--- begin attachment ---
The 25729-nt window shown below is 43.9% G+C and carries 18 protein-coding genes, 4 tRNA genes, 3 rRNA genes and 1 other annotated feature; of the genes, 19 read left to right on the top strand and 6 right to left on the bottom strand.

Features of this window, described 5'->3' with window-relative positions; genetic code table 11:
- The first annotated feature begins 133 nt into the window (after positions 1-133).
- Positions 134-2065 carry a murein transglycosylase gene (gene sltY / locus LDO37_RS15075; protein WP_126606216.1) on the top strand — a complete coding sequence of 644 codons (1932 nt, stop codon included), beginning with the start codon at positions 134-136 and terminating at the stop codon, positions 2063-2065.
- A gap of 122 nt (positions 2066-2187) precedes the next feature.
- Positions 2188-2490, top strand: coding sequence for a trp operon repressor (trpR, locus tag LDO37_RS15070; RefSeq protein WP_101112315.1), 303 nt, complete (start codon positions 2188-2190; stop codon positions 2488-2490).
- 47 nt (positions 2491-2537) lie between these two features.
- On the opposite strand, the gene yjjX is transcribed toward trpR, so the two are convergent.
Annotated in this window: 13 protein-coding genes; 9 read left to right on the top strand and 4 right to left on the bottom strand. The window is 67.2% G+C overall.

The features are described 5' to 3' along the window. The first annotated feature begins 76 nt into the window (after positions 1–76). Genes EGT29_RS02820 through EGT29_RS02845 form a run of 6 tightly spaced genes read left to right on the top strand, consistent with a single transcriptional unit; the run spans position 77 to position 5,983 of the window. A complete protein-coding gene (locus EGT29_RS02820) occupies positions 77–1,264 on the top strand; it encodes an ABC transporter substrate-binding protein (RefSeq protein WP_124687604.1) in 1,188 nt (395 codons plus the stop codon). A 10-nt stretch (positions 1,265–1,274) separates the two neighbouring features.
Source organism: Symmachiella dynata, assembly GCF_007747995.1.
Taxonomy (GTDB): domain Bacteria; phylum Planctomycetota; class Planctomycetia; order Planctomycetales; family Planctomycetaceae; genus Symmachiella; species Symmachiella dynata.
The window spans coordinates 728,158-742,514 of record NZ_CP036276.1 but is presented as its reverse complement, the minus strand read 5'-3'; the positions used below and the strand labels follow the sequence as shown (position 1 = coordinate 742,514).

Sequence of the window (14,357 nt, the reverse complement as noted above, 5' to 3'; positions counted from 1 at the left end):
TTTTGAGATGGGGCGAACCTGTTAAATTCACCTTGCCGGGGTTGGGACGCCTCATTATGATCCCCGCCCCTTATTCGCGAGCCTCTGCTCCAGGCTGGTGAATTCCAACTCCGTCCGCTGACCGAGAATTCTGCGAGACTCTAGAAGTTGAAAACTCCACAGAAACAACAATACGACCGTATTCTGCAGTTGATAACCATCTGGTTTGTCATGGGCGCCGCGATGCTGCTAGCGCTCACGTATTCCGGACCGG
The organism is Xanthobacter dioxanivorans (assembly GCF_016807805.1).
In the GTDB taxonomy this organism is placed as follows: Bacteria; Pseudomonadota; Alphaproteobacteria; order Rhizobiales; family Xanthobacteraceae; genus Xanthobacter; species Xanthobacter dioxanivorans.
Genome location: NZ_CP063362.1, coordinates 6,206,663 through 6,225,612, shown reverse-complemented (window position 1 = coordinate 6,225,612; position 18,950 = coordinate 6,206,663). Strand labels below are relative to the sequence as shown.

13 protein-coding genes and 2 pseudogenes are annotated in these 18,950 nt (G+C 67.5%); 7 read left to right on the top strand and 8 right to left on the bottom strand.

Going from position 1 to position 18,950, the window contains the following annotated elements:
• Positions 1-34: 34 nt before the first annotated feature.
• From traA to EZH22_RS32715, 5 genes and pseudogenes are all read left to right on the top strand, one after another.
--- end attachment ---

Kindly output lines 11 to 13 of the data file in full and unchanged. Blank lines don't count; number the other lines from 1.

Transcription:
Source organism: Symmachiella dynata, assembly GCF_007747995.1.
Taxonomy (GTDB): domain Bacteria; phylum Planctomycetota; class Planctomycetia; order Planctomycetales; family Planctomycetaceae; genus Symmachiella; species Symmachiella dynata.
The window spans coordinates 728,158-742,514 of record NZ_CP036276.1 but is presented as its reverse complement, the minus strand read 5'-3'; the positions used below and the strand labels follow the sequence as shown (position 1 = coordinate 742,514).